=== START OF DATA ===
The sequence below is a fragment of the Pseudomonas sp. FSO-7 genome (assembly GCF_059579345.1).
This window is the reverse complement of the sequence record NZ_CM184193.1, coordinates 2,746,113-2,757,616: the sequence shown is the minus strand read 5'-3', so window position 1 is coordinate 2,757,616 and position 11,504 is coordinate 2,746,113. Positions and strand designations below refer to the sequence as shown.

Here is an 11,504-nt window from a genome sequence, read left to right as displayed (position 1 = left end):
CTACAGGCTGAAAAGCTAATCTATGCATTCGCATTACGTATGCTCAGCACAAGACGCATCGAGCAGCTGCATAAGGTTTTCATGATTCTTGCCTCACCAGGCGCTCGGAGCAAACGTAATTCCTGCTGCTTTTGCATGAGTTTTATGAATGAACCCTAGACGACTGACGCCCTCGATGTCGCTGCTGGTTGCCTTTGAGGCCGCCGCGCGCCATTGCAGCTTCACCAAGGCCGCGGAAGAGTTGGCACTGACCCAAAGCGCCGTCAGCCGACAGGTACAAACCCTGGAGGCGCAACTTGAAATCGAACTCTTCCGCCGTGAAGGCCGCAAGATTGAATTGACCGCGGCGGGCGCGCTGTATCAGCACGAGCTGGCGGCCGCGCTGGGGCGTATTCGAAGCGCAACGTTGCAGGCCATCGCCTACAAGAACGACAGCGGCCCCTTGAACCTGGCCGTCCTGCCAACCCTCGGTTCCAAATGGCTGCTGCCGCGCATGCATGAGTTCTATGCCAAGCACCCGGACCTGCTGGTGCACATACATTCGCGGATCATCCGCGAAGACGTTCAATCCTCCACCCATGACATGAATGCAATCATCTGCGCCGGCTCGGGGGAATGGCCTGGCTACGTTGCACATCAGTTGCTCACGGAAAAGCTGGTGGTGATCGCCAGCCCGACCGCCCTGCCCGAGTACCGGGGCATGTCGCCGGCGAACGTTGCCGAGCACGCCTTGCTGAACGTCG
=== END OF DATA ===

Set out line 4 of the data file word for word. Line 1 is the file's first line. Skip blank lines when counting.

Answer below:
CTACAGGCTGAAAAGCTAATCTATGCATTCGCATTACGTATGCTCAGCACAAGACGCATCGAGCAGCTGCATAAGGTTTTCATGATTCTTGCCTCACCAGGCGCTCGGAGCAAACGTAATTCCTGCTGCTTTTGCATGAGTTTTATGAATGAACCCTAGACGACTGACGCCCTCGATGTCGCTGCTGGTTGCCTTTGAGGCCGCCGCGCGCCATTGCAGCTTCACCAAGGCCGCGGAAGAGTTGGCACTGACCCAAAGCGCCGTCAGCCGACAGGTACAAACCCTGGAGGCGCAACTTGAAATCGAACTCTTCCGCCGTGAAGGCCGCAAGATTGAATTGACCGCGGCGGGCGCGCTGTATCAGCACGAGCTGGCGGCCGCGCTGGGGCGTATTCGAAGCGCAACGTTGCAGGCCATCGCCTACAAGAACGACAGCGGCCCCTTGAACCTGGCCGTCCTGCCAACCCTCGGTTCCAAATGGCTGCTGCCGCGCATGCATGAGTTCTATGCCAAGCACCCGGACCTGCTGGTGCACATACATTCGCGGATCATCCGCGAAGACGTTCAATCCTCCACCCATGACATGAATGCAATCATCTGCGCCGGCTCGGGGGAATGGCCTGGCTACGTTGCACATCAGTTGCTCACGGAAAAGCTGGTGGTGATCGCCAGCCCGACCGCCCTGCCCGAGTACCGGGGCATGTCGCCGGCGAACGTTGCCGAGCACGCCTTGCTGAACGTCG